The Cactus Channel
Pop Haptics, the debut record from Melbourne ten-piece funk ensemble The Cactus Channel, into your hi-fi stereo system. Turn the volume knob up to its highest setting, sit back and soak in the tasty stew of raw and nasty funk served up alongside the sweetest soul-drenched RnB, then watch, bewilderingly, as your legs begin to shake uncontrollably. By then, you’re standing up and dancing like a mad person, seemingly possessed by the desire to move.
The music, both technically proficient and fundamentally funky, is brilliant. But that’s not the surprising bit. It’s is the age of these ten Melbournian funketeers. The Cactus Channel have just graduated from high school, and at the tender age of 18 are poised to take over the world with their sweaty, nasty, funky sounds. Funk-soul masters The Dap-Kings’ Tom Brenneck and Tennessee soul legend Charles Walker are big fans, and back in March The Cactus Channel had an incredible opportunity to play with one of their heroes, Charles Bradley, in Sydney.
Cactus Channel guitarist Darvid Thor laughs as he recounts this experience to me over the phone. “It was awesome,” he says understatedly, “And I think, ‘Wow, that actually happened!’ We had been listening to a lot of [Charles Bradley’s bands] Menahan Band and Budos Band, and to actually meet with him and play with him was absolutely unreal. And he’s such a lovely man, too.”
The seeds that would become The Cactus Channel were first germinated in Year Eight in the confines of Princes Hill Secondary College, where Thor and his mates were jamming away in the Junior Stage Band, exploring their shared love of nitty-gritty soul and classic funk. “Yeah, we were mucking around in the music department,” he recalls.
“After [playing together] for a while we started heading in our own direction, more or less. We decided to get a few more horn players, to bring our sound out a bit more, and then [added] another guitarist. Then that was the complete lineup; that was towards the end of 2008, which was Year Nine.”
After jamming for a while, the idea of becoming a bona fide band began to gel for the young musicians. “We started writing our own material, which was pretty bad back then,” laughs Thor. “We realised early on that we wanted to write our own songs rather than just be a cover band. I think we’ve come a fair way from some of those early crappy recordings I don’t want anyone to hear,” he laughs again, and it’s easy to tell that he and the rest of his partners-in-funk are having the times of their lives.
So with ten individual voices, what’s the writing situation like? Do they just break out into jams and see what works best? “Sometimes,” admits Thor, “but it’s quite hard to break out into a jam with ten people. With horn players it sounds a bit funny when they play over each other. Generally, someone will bring an idea to the band, and then we’ll all see where it goes from there. People will add parts to where they’d play, or ideas might get changed around. But either we write songs where there’s been half an idea and the rest just happens, or [one] brings in a full idea and plays it how [they’ve] imagined it. Yeah, it’s a big collaboration too.”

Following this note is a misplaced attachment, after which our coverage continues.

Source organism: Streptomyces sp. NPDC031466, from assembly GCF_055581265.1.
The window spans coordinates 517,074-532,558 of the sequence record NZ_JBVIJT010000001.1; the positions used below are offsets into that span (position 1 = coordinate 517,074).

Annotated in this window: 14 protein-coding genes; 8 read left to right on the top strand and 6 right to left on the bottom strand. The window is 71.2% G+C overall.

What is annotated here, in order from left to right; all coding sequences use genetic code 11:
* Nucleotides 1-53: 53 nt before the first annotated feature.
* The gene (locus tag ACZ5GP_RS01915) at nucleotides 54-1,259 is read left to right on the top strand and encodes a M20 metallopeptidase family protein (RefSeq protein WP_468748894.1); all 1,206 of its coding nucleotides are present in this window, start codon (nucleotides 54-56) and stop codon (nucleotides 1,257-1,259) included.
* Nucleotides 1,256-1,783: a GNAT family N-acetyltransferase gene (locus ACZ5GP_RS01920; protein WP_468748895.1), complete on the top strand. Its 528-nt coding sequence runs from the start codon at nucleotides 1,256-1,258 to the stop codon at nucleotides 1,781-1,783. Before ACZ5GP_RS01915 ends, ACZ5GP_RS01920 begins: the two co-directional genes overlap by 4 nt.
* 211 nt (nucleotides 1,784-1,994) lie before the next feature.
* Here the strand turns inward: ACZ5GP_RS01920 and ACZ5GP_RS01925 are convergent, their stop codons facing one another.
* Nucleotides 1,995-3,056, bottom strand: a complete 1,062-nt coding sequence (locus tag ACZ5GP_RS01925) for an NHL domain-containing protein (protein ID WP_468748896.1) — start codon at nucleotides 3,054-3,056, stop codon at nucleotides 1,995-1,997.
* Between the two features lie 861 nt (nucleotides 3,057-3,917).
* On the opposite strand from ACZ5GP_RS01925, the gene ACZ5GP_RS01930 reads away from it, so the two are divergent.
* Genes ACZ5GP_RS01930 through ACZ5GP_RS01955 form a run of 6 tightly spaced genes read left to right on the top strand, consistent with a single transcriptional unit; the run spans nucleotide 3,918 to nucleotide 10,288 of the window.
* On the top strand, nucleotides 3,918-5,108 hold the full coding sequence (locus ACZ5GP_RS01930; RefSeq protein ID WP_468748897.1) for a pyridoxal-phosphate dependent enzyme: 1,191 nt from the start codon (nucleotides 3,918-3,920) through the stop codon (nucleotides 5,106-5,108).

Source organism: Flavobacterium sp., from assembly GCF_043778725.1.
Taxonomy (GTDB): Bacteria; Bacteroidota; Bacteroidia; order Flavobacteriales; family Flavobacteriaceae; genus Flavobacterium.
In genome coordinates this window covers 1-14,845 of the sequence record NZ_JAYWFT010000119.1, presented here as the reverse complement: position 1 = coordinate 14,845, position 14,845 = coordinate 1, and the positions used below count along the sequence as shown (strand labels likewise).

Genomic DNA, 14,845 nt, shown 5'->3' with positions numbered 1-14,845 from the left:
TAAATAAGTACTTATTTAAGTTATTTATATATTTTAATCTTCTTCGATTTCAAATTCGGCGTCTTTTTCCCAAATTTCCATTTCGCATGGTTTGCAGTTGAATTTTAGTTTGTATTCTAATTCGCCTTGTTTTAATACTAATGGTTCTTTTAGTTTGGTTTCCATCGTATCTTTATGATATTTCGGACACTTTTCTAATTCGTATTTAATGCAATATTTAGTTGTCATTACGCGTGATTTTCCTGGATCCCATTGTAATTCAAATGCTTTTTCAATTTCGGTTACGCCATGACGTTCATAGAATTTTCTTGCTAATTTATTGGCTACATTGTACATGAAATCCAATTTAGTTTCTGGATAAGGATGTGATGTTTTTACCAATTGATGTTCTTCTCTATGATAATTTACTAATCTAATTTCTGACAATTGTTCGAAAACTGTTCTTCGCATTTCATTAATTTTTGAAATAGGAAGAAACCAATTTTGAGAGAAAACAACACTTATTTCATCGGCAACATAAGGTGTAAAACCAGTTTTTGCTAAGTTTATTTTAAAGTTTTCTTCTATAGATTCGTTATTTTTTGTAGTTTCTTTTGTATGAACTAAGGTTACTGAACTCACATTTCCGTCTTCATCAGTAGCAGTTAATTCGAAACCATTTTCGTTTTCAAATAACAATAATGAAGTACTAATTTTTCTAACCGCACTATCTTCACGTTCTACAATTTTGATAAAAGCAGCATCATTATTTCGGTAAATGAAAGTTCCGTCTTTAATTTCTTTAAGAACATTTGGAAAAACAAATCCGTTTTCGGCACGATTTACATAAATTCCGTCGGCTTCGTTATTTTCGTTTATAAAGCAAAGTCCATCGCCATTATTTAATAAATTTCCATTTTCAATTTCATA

And it’s that collaborative effort that shines through loud and clear when one hears the sonic goodies that litter Haptics, their gleamingly exciting debut LP. Thor laughs fondly when I ask him what the highlights of recording it were. “I think it’s pretty funny that we recorded it a couple of weeks before our final school sessions,” he admits. “I think back on it and I think I should have been more stressed out. But yeah, I just [got] into the music and didn’t really care about the whole ‘English thing’ at the time. I mean, we recorded it in a whole week, going into the studio pretty much from nine to five. It was pretty tiring, but thinking about this album and making our debut…” Pretty damn exciting, isn’t it? “Exactly,” he states emphatically.
One recurring theme that has consistently shone through the course of our conversation has been one of friendship. Early on, when I mention to Thor the inherent soul that’s evident in their music, especially considering their relatively tender ages, he’s quick to point out how incredibly close they are. “I think it all comes back to the fact that we’re all amazing friends,” he says affectionately. “When we’re not rehearsing and whatnot, we’re actually just hanging out and having a good time.”
Now that Haptics is out, they’re preparing themselves up for their album launch next weekend at The Toff In Town. “It’s coming up really soon actually!” he exclaims. “There’s going to be a lot of dancing, and a really great vibe.”
Then the planning for a national tour. “We’re actually organizing that at the moment,” Thor informs me. “We’ll have it all locked in by the end of next week. And that’s really exciting, we’ve never really done a tour like this before – the only other show we’ve done out of Victoria has been [the one with] Charles Bradley in Sydney.” Listening to him, I’m thinking they’re on the cusp of taking on the world.
BY THOMAS BAILEY
The Cactus Channel hold their album launch at The Toff In Town on Saturday August 4. Their debut Haptics is out now through HopeStreet Recordings and Fuse Music Group.